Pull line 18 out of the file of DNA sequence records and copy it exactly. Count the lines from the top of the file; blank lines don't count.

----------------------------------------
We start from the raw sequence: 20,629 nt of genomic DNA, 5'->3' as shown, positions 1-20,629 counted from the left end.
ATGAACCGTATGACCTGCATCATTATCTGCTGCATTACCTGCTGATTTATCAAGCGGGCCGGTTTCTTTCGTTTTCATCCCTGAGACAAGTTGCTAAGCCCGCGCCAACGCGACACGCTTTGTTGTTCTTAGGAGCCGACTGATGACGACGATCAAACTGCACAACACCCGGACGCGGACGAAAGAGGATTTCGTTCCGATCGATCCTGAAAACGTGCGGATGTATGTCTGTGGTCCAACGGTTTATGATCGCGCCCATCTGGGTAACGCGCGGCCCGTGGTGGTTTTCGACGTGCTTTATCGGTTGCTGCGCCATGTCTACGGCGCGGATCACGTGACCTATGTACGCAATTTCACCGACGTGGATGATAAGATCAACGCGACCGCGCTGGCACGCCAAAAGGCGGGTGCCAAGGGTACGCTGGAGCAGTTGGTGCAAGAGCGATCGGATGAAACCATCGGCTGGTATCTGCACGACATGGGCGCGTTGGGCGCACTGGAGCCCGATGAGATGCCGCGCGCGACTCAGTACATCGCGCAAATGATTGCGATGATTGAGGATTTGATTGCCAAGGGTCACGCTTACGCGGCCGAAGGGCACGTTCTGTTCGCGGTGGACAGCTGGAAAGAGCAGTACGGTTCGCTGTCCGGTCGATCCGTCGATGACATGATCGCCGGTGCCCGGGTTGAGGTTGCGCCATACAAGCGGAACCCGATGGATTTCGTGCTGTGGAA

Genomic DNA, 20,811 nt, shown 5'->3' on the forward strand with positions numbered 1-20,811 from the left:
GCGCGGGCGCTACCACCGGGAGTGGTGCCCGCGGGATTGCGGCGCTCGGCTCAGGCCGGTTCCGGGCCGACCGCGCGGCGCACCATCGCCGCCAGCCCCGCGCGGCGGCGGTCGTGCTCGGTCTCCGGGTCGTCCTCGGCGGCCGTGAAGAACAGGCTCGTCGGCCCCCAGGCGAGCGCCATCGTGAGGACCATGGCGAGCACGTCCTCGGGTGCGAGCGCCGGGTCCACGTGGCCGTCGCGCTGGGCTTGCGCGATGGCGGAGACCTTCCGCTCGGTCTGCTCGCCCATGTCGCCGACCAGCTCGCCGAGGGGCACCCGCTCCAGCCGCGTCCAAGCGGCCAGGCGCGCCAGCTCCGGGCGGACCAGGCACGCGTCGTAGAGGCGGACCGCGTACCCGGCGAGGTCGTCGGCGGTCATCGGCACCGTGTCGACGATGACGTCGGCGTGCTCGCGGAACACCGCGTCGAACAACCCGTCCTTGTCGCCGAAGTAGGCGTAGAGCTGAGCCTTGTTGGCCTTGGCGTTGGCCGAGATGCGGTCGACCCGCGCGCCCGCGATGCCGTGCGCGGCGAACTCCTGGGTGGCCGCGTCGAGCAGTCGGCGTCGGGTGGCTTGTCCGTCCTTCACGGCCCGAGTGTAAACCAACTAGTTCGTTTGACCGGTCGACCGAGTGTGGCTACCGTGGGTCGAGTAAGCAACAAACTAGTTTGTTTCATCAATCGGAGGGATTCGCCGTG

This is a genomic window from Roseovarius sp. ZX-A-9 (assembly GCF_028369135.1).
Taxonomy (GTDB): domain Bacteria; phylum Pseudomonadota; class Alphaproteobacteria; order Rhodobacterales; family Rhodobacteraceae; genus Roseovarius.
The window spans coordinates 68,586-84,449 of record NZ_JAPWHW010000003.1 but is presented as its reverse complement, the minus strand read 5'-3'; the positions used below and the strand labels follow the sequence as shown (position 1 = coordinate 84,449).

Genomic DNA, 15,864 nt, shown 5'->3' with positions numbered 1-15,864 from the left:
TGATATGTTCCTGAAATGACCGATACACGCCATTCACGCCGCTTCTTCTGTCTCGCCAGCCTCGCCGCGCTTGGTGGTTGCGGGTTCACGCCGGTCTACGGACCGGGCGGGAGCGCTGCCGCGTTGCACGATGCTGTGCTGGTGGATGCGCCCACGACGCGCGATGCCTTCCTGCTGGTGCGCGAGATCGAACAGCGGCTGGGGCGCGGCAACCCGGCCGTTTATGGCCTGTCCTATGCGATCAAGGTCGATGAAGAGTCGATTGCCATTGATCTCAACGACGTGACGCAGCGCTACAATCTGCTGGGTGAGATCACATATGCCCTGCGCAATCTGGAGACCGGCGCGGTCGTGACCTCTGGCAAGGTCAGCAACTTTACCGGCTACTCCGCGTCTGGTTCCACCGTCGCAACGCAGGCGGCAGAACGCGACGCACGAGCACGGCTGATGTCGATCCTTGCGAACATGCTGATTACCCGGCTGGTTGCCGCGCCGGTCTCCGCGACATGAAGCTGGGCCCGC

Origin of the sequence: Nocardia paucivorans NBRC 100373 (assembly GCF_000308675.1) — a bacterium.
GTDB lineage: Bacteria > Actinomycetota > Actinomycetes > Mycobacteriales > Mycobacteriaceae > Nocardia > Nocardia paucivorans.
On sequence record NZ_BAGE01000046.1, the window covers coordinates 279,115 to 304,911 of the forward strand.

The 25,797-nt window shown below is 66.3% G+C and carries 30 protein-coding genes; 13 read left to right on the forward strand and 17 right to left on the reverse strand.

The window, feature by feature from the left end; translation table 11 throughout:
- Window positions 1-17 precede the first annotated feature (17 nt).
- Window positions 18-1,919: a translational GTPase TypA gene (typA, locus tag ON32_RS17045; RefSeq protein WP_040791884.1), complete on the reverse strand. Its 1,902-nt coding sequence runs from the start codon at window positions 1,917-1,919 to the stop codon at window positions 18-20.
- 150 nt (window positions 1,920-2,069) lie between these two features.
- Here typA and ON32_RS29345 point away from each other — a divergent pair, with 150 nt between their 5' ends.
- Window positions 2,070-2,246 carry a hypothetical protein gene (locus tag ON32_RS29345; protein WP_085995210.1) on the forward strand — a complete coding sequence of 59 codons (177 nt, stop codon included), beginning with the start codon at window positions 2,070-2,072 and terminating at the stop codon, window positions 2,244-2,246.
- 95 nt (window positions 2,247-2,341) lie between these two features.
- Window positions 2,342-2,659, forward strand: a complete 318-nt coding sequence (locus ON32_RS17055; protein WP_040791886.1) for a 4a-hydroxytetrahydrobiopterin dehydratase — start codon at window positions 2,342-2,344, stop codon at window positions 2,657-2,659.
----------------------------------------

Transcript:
- Here typA and ON32_RS29345 point away from each other — a divergent pair, with 150 nt between their 5' ends.